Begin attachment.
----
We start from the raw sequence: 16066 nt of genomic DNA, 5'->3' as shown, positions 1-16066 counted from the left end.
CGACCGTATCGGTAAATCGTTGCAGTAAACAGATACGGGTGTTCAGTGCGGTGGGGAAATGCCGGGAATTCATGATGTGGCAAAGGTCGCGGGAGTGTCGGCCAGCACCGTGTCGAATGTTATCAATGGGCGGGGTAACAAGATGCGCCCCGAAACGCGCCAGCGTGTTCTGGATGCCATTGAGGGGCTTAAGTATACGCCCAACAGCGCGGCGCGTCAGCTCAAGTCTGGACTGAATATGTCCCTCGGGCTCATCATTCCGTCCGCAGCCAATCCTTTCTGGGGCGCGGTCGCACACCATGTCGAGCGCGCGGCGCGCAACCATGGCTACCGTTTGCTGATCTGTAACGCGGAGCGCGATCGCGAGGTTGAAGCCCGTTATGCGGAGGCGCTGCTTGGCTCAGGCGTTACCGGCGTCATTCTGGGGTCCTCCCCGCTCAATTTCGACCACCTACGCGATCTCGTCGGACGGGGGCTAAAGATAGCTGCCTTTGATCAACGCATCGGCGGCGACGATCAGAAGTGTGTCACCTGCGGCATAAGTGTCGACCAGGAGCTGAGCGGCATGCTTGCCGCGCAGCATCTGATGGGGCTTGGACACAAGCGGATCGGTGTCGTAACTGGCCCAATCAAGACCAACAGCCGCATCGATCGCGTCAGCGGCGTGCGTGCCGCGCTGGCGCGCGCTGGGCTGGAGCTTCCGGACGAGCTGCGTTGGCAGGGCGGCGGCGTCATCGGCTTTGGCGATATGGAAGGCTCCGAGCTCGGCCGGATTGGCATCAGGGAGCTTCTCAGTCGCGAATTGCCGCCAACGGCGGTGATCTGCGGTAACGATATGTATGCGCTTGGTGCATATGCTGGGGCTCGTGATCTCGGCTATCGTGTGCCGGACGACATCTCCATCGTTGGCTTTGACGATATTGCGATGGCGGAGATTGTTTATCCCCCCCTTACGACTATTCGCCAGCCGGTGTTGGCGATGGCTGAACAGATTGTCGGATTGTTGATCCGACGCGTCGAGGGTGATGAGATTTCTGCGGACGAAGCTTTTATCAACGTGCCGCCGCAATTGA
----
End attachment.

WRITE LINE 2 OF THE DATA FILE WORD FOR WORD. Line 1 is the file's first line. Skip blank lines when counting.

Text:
CGACCGTATCGGTAAATCGTTGCAGTAAACAGATACGGGTGTTCAGTGCGGTGGGGAAATGCCGGGAATTCATGATGTGGCAAAGGTCGCGGGAGTGTCGGCCAGCACCGTGTCGAATGTTATCAATGGGCGGGGTAACAAGATGCGCCCCGAAACGCGCCAGCGTGTTCTGGATGCCATTGAGGGGCTTAAGTATACGCCCAACAGCGCGGCGCGTCAGCTCAAGTCTGGACTGAATATGTCCCTCGGGCTCATCATTCCGTCCGCAGCCAATCCTTTCTGGGGCGCGGTCGCACACCATGTCGAGCGCGCGGCGCGCAACCATGGCTACCGTTTGCTGATCTGTAACGCGGAGCGCGATCGCGAGGTTGAAGCCCGTTATGCGGAGGCGCTGCTTGGCTCAGGCGTTACCGGCGTCATTCTGGGGTCCTCCCCGCTCAATTTCGACCACCTACGCGATCTCGTCGGACGGGGGCTAAAGATAGCTGCCTTTGATCAACGCATCGGCGGCGACGATCAGAAGTGTGTCACCTGCGGCATAAGTGTCGACCAGGAGCTGAGCGGCATGCTTGCCGCGCAGCATCTGATGGGGCTTGGACACAAGCGGATCGGTGTCGTAACTGGCCCAATCAAGACCAACAGCCGCATCGATCGCGTCAGCGGCGTGCGTGCCGCGCTGGCGCGCGCTGGGCTGGAGCTTCCGGACGAGCTGCGTTGGCAGGGCGGCGGCGTCATCGGCTTTGGCGATATGGAAGGCTCCGAGCTCGGCCGGATTGGCATCAGGGAGCTTCTCAGTCGCGAATTGCCGCCAACGGCGGTGATCTGCGGTAACGATATGTATGCGCTTGGTGCATATGCTGGGGCTCGTGATCTCGGCTATCGTGTGCCGGACGACATCTCCATCGTTGGCTTTGACGATATTGCGATGGCGGAGATTGTTTATCCCCCCCTTACGACTATTCGCCAGCCGGTGTTGGCGATGGCTGAACAGATTGTCGGATTGTTGATCCGACGCGTCGAGGGTGATGAGATTTCTGCGGACGAAGCTTTTATCAACGTGCCGCCGCAATTGA